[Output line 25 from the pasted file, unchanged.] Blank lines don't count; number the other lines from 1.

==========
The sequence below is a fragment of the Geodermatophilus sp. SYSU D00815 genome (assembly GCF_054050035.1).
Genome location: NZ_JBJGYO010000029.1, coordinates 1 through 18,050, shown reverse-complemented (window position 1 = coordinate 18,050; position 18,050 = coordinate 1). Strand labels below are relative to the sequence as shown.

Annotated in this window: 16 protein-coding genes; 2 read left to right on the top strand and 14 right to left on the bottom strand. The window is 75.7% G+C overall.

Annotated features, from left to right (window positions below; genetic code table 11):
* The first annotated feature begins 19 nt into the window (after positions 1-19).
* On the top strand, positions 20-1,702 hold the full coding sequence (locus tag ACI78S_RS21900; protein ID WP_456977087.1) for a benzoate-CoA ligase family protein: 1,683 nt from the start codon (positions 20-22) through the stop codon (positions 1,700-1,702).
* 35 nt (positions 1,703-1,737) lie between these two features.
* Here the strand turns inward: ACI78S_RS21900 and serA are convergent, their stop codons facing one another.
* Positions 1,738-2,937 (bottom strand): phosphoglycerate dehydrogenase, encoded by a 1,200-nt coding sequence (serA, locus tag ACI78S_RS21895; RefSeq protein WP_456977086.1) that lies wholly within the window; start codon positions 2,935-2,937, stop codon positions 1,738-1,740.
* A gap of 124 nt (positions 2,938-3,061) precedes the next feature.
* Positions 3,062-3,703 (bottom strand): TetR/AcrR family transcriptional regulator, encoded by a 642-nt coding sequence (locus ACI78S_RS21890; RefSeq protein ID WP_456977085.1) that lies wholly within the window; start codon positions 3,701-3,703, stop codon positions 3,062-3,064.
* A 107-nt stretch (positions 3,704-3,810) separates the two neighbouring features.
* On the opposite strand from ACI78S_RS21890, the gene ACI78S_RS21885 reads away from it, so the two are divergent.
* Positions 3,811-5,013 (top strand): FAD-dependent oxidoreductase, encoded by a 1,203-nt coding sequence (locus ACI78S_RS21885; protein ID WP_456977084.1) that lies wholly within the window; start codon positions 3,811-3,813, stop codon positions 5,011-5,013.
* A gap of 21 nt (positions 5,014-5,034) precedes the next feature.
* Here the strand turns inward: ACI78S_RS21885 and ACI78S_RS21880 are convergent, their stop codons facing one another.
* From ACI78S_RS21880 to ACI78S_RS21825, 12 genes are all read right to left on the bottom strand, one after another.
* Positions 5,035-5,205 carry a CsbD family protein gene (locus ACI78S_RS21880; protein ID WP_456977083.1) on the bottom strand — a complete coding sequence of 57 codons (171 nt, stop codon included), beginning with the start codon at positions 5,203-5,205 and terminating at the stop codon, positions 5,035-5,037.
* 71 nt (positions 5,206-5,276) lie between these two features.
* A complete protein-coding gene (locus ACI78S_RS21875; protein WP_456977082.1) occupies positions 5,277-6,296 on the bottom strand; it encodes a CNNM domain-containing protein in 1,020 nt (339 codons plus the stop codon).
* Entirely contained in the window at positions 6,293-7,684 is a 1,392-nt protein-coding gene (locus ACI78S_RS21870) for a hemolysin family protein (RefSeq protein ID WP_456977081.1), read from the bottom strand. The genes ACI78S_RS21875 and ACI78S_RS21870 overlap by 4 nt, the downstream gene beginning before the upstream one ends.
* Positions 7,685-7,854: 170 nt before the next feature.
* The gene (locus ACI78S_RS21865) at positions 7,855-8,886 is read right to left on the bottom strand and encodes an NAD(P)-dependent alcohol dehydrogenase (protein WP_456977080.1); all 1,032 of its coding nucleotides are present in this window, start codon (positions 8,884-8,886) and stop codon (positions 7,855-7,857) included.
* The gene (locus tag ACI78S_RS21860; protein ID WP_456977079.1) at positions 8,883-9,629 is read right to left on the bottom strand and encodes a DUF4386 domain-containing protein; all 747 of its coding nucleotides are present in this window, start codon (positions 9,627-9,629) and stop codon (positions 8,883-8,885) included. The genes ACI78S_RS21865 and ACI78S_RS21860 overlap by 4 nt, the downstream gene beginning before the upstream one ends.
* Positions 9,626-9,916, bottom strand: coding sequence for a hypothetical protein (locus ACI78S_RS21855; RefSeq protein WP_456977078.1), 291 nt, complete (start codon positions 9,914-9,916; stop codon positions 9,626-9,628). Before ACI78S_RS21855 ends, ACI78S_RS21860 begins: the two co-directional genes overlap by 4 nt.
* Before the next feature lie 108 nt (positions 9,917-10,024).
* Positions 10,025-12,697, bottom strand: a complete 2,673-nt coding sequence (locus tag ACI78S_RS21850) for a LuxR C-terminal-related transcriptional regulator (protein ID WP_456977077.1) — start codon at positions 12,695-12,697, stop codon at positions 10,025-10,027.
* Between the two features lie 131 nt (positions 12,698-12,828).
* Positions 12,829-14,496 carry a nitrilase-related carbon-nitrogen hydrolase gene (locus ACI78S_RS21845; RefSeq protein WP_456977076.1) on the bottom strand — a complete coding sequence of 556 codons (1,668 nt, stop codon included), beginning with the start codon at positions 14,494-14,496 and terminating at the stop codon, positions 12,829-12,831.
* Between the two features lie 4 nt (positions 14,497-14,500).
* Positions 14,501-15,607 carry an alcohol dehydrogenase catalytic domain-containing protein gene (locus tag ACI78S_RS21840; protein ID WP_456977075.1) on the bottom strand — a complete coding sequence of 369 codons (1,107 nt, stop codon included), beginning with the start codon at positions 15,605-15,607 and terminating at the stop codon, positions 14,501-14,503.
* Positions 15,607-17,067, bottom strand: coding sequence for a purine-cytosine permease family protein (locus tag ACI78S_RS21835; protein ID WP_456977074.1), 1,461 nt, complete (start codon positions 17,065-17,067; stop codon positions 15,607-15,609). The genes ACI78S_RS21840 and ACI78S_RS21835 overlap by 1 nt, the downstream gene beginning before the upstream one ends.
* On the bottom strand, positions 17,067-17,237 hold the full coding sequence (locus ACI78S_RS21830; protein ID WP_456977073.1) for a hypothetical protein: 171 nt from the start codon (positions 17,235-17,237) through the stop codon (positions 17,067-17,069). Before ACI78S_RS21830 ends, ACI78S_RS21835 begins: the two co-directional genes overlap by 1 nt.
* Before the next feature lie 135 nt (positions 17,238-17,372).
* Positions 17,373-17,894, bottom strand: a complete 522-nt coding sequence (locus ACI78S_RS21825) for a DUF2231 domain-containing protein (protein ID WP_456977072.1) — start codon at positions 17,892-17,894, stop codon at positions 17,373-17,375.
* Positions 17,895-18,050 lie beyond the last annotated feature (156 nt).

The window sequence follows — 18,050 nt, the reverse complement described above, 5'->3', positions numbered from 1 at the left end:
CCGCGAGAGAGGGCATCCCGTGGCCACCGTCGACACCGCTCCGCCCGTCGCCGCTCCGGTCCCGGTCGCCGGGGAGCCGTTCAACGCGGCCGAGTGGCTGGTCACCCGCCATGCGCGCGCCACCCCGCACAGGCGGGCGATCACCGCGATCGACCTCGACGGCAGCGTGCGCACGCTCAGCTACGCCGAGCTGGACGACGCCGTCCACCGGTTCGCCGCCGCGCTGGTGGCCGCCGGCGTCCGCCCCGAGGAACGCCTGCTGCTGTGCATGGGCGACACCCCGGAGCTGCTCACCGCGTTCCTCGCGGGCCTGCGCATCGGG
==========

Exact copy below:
* Positions 9,626-9,916, bottom strand: coding sequence for a hypothetical protein (locus ACI78S_RS21855; RefSeq protein WP_456977078.1), 291 nt, complete (start codon positions 9,914-9,916; stop codon positions 9,626-9,628). Before ACI78S_RS21855 ends, ACI78S_RS21860 begins: the two co-directional genes overlap by 4 nt.